Question: The Baroque Era lasted from 1900-1950 1600 -1750 1400-1500
Baroque era covers the period between 1600 and 1750 beginning with Monteverdi (birth of opera) and ending with the deaths of Bach and Handel. The term Baroque music is borrowed from the art history. It follows the Renaissance era (1400 to 1600). Next Question
Next Question During this era, three types of keyboards existed; the clavichord, the organ, and the harpsichord. The harpsichord was the main instrument employed in the basso continuo. It is one of the most distinctive sounds of the Baroque Era and was the most favored instrument in solo music.
Question: A famous violin-maker in Italy Stradivarius Cervantes Rubens
Next Question Antonio Stradivari, maker of Stradivarius violins, is probably the most famous violin maker ever. He was probably born in 1644 in Cremona, Italy. Stradivari's "Golden Period," from 1714 to 1720, was when he created his finest instruments. These pieces of art had an amber color, a flamed maple back, fabulous tone, and an excellent ease of response. Some of the violins made in this period were the Betts, Alard, and the Messiah. The value of a Stradivarius violin ranges from $25,000 to over $200,000.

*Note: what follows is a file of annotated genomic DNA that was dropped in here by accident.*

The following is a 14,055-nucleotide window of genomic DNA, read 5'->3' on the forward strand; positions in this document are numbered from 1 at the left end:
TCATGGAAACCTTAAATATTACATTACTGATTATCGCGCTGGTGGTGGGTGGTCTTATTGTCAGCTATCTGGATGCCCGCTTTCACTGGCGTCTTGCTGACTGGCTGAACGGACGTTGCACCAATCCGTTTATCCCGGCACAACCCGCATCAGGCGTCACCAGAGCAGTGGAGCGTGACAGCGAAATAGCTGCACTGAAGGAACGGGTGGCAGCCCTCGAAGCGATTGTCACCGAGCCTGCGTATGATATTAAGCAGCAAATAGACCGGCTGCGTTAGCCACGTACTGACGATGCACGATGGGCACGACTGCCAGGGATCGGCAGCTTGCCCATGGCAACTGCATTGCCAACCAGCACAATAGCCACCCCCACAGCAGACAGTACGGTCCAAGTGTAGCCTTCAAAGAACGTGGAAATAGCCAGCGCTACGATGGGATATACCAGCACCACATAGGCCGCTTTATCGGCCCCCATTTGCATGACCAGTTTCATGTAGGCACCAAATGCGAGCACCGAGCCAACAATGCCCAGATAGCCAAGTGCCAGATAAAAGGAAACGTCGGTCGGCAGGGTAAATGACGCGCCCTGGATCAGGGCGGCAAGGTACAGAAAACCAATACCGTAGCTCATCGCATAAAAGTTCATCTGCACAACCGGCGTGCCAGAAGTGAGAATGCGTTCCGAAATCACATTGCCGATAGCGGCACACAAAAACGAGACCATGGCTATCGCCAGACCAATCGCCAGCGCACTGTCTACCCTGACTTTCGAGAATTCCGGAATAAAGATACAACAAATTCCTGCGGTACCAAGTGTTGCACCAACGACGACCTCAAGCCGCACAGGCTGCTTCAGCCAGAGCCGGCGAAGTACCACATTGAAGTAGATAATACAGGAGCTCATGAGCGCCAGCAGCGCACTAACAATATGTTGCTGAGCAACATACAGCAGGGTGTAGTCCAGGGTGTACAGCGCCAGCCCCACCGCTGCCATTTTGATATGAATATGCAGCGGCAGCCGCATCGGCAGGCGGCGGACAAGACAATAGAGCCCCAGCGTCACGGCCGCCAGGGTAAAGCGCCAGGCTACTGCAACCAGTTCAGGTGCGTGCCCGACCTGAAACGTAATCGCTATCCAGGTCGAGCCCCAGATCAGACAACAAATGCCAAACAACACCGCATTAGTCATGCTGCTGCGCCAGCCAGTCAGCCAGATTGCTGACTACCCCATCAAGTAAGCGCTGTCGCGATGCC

Question: Who wrote The Messiah? Henry Purcell George Frideric Handel Johanna Sebastian Bach
Try Again Henry Purcell September 10, 1659 - November 21, 1695 a Baroque composer, is generally considered to be one of England's greatest composers — indeed, he has often been called England's finest native composer. He if famous for his opera music. One piece is Sound the Trumpet.
Johann Sebastian Bach is considered the “greatest genius of Baroque music”. In this compositions, Bach brought such musical techniques as counter point and fugue to their greatest heights. He wrote Christmas Oratorio – a series of six cantatas in 1734. Try Again
George Frideric Handel was a German-born composer who is known today mainly through his musical compositions called oratorios. His famous oratorio Messiah is one of the most popular works in music. The End